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History of the Mohawk Valley: Gateway to the West 1614-1925
Edward Lane White

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[This information is from Vol. III, pp. 790-793 of History of the Mohawk Valley: Gateway to the West 1614-1925, edited by Nelson Greene (Chicago: The S. J. Clarke Publishing Company, 1925). It is in the Reference collection of the Schenectady County Public Library at R 974.7 G81h. This online edition includes lists of portraits, maps and illustrations. As noted by Paul Keesler in his article, "The Much Maligned Mr. Greene," some information in this book has been superseded by later research or was provided incorrectly by local sources.]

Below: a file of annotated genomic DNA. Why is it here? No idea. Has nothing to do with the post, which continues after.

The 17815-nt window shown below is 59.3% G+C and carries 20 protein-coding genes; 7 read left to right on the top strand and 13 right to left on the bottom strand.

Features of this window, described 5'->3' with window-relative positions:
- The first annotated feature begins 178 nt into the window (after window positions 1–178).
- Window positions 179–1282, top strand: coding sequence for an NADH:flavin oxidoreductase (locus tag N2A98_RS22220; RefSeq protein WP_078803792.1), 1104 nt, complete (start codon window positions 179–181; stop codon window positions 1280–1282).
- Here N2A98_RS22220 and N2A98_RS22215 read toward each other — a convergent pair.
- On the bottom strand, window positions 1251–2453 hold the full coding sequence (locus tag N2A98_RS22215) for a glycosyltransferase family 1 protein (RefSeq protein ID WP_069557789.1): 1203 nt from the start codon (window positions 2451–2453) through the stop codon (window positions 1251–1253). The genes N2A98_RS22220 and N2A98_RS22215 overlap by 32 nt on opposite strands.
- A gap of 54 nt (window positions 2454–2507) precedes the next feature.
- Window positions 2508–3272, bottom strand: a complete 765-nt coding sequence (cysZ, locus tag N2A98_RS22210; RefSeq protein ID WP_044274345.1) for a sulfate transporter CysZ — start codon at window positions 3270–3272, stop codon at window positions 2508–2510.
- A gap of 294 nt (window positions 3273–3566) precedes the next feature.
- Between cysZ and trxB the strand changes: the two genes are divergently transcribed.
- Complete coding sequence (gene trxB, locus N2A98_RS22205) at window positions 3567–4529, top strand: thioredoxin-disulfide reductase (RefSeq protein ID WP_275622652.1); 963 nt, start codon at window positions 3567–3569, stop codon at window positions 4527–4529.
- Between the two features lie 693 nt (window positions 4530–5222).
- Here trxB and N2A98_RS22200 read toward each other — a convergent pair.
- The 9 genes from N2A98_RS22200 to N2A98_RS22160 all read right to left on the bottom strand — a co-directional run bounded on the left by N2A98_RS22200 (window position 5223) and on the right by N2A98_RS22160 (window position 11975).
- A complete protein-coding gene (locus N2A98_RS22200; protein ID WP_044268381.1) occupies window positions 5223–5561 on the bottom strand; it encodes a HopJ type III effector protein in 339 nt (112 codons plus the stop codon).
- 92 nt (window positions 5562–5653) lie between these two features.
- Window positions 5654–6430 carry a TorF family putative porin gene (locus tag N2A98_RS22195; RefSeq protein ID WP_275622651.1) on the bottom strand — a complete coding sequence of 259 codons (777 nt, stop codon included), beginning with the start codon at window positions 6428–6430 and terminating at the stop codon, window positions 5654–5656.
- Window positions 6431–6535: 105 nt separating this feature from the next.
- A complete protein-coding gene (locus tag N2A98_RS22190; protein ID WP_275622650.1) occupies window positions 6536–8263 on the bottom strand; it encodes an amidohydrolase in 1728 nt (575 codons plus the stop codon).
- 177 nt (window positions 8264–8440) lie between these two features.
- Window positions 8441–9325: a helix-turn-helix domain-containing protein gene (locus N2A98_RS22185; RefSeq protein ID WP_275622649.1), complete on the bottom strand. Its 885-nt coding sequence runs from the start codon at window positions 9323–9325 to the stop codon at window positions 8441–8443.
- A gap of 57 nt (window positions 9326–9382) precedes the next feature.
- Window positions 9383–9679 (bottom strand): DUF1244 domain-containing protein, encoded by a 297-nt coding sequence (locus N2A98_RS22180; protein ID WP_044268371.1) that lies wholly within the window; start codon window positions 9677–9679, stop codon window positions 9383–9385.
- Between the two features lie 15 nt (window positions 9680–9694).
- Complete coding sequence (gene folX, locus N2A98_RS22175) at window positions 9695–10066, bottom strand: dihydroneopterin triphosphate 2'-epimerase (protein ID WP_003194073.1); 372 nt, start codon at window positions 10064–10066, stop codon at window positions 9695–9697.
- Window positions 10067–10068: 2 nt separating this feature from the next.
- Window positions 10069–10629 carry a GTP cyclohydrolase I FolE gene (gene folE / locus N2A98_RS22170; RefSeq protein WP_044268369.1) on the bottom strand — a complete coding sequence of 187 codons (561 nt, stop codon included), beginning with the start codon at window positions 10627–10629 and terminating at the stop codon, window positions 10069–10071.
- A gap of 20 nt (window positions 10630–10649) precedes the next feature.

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The biography of the late Edward Lane White of Little Falls is to a large extent the story of the development of the leather tanning industry in this country since the 1870's, so intimately was he connected with the various experiments and steps by which the present highly scientific processes of tanning leather were evolved in the past half century. Born in Winchester, Massachusetts, June 25, 1857, Mr. White came from a family whose name will always be prominent in the annals of the New England leather business. An extended account of the White family, which dates back in this country to the Mayflower and early Plymouth colony days, will be found elsewhere in this volume in connection with the account of Mr. White's son, Richmond L. White of Little Falls. At the time Edward Lane White was born his father was operating a small tannery in Winchester, but two or three years later he went to Montreal to build and operate a tannery for Ricker & Mosely, where they manufactured old-fashioned side leather and patent leather. When Edward Lane was quite a boy his father returned to the states and started the manufacture of gloves in Lowell, Massachusetts, in partnership with his brother, Samuel B. White, and J. N. Kilburn.